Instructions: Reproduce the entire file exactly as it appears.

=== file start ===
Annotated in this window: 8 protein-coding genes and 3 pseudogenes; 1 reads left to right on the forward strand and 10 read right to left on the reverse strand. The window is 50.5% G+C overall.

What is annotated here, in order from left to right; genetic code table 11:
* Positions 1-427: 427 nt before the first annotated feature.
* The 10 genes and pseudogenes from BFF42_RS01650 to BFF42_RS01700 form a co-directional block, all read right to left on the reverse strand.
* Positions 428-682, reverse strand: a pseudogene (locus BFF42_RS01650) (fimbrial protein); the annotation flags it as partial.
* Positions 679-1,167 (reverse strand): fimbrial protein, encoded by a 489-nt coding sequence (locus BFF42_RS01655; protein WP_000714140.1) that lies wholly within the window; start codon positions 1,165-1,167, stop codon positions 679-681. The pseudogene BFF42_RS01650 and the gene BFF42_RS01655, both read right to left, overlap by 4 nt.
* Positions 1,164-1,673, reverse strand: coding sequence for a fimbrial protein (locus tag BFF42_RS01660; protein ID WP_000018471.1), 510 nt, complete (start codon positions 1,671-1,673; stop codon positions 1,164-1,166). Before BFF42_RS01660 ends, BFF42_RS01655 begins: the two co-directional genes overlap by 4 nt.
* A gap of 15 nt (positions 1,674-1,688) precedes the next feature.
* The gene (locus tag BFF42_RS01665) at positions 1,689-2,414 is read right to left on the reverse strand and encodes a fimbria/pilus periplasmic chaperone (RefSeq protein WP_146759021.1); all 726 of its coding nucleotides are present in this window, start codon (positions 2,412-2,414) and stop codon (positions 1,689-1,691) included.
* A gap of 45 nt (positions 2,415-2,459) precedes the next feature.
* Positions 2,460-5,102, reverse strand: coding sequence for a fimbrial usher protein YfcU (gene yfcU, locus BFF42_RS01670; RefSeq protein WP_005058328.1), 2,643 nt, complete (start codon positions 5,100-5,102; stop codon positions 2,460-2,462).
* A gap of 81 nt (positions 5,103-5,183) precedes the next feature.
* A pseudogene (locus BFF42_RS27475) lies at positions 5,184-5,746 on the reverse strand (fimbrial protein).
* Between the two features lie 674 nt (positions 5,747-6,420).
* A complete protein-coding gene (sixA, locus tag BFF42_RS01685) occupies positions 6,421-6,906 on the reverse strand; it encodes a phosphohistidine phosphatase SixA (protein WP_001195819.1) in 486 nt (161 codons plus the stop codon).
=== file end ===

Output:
Annotated in this window: 8 protein-coding genes and 3 pseudogenes; 1 reads left to right on the forward strand and 10 read right to left on the reverse strand. The window is 50.5% G+C overall.

What is annotated here, in order from left to right; genetic code table 11:
* Positions 1-427: 427 nt before the first annotated feature.
* The 10 genes and pseudogenes from BFF42_RS01650 to BFF42_RS01700 form a co-directional block, all read right to left on the reverse strand.
* Positions 428-682, reverse strand: a pseudogene (locus BFF42_RS01650) (fimbrial protein); the annotation flags it as partial.
* Positions 679-1,167 (reverse strand): fimbrial protein, encoded by a 489-nt coding sequence (locus BFF42_RS01655; protein WP_000714140.1) that lies wholly within the window; start codon positions 1,165-1,167, stop codon positions 679-681. The pseudogene BFF42_RS01650 and the gene BFF42_RS01655, both read right to left, overlap by 4 nt.
* Positions 1,164-1,673, reverse strand: coding sequence for a fimbrial protein (locus tag BFF42_RS01660; protein ID WP_000018471.1), 510 nt, complete (start codon positions 1,671-1,673; stop codon positions 1,164-1,166). Before BFF42_RS01660 ends, BFF42_RS01655 begins: the two co-directional genes overlap by 4 nt.
* A gap of 15 nt (positions 1,674-1,688) precedes the next feature.
* The gene (locus tag BFF42_RS01665) at positions 1,689-2,414 is read right to left on the reverse strand and encodes a fimbria/pilus periplasmic chaperone (RefSeq protein WP_146759021.1); all 726 of its coding nucleotides are present in this window, start codon (positions 2,412-2,414) and stop codon (positions 1,689-1,691) included.
* A gap of 45 nt (positions 2,415-2,459) precedes the next feature.
* Positions 2,460-5,102, reverse strand: coding sequence for a fimbrial usher protein YfcU (gene yfcU, locus BFF42_RS01670; RefSeq protein WP_005058328.1), 2,643 nt, complete (start codon positions 5,100-5,102; stop codon positions 2,460-2,462).
* A gap of 81 nt (positions 5,103-5,183) precedes the next feature.
* A pseudogene (locus BFF42_RS27475) lies at positions 5,184-5,746 on the reverse strand (fimbrial protein).
* Between the two features lie 674 nt (positions 5,747-6,420).
* A complete protein-coding gene (sixA, locus tag BFF42_RS01685) occupies positions 6,421-6,906 on the reverse strand; it encodes a phosphohistidine phosphatase SixA (protein WP_001195819.1) in 486 nt (161 codons plus the stop codon).